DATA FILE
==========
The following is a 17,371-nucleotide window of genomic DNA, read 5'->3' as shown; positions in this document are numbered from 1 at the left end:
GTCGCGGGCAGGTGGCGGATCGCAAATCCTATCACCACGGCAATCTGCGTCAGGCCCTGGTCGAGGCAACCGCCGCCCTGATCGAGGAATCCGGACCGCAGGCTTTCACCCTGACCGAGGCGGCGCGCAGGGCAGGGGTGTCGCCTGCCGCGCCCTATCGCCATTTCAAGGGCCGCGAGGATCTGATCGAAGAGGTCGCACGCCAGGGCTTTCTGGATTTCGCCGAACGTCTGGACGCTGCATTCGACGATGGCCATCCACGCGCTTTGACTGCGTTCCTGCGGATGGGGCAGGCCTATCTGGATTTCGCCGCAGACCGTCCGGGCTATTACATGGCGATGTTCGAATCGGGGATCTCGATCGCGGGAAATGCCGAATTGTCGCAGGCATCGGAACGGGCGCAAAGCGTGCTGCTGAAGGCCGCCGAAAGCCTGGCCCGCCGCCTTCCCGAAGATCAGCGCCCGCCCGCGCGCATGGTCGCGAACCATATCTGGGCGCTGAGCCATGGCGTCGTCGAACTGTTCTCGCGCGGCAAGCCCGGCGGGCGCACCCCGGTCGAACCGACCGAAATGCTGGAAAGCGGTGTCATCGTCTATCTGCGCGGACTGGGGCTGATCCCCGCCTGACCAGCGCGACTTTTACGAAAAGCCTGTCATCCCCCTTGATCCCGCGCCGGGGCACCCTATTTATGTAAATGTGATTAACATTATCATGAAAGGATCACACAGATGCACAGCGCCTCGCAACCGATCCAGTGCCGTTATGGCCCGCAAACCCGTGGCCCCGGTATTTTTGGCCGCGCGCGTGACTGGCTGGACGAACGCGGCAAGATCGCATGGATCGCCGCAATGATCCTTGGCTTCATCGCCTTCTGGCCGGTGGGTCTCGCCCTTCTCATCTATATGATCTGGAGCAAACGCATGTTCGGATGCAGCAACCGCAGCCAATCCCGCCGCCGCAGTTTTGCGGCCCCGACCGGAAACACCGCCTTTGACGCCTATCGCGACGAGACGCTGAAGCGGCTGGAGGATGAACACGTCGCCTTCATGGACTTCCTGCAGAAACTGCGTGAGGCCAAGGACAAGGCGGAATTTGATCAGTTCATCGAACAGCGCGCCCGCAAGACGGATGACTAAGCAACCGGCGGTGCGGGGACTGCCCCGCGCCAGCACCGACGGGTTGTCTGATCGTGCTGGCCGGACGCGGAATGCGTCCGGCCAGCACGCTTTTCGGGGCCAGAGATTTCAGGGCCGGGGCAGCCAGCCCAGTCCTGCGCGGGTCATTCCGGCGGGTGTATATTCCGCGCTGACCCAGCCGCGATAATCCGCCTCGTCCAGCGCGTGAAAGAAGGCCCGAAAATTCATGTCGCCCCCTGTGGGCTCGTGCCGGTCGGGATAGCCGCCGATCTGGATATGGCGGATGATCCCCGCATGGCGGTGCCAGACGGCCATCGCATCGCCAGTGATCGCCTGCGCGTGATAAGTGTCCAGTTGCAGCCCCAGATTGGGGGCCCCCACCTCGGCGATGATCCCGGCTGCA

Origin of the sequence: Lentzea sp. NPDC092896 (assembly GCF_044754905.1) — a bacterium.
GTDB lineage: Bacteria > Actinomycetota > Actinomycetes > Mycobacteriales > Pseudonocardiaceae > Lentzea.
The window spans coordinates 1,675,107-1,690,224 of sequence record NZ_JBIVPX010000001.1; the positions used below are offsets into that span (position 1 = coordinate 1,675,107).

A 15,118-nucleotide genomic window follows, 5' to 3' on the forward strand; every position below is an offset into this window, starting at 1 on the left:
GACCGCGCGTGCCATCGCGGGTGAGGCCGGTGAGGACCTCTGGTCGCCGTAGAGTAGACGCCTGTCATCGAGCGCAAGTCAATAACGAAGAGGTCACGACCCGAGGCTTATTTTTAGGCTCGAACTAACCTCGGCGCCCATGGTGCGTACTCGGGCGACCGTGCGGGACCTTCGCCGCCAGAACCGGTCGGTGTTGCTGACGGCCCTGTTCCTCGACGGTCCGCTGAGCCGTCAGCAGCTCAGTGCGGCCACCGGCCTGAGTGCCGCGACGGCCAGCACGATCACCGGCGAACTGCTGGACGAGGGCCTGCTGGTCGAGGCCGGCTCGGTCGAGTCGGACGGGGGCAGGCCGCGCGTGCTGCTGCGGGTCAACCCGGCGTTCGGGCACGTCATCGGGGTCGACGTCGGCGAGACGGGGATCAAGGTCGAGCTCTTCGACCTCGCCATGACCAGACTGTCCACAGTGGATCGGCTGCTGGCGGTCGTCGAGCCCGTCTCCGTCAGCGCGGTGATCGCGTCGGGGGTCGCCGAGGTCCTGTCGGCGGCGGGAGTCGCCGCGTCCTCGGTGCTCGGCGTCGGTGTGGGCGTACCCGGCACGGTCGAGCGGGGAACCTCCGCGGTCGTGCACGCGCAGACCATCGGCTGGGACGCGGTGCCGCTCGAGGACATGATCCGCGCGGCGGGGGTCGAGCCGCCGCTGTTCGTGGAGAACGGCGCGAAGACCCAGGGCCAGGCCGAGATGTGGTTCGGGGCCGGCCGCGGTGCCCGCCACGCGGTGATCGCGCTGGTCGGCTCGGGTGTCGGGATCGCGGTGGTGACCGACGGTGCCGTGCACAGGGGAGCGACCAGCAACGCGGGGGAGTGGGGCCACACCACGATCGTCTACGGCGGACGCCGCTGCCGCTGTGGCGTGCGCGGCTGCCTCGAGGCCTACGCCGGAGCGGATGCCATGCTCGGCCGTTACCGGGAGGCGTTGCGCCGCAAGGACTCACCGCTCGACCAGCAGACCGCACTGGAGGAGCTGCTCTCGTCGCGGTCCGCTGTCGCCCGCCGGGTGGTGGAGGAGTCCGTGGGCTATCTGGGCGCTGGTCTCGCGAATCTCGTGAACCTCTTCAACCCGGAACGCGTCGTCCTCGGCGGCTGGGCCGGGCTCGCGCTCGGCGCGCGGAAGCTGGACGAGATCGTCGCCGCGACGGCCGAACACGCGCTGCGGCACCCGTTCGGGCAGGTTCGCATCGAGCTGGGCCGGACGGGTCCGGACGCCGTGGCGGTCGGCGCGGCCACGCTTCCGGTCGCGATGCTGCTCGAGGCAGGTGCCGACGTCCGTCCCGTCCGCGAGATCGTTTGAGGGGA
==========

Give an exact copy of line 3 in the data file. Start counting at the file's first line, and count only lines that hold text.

Origin of the sequence: Lentzea sp. NPDC092896 (assembly GCF_044754905.1) — a bacterium.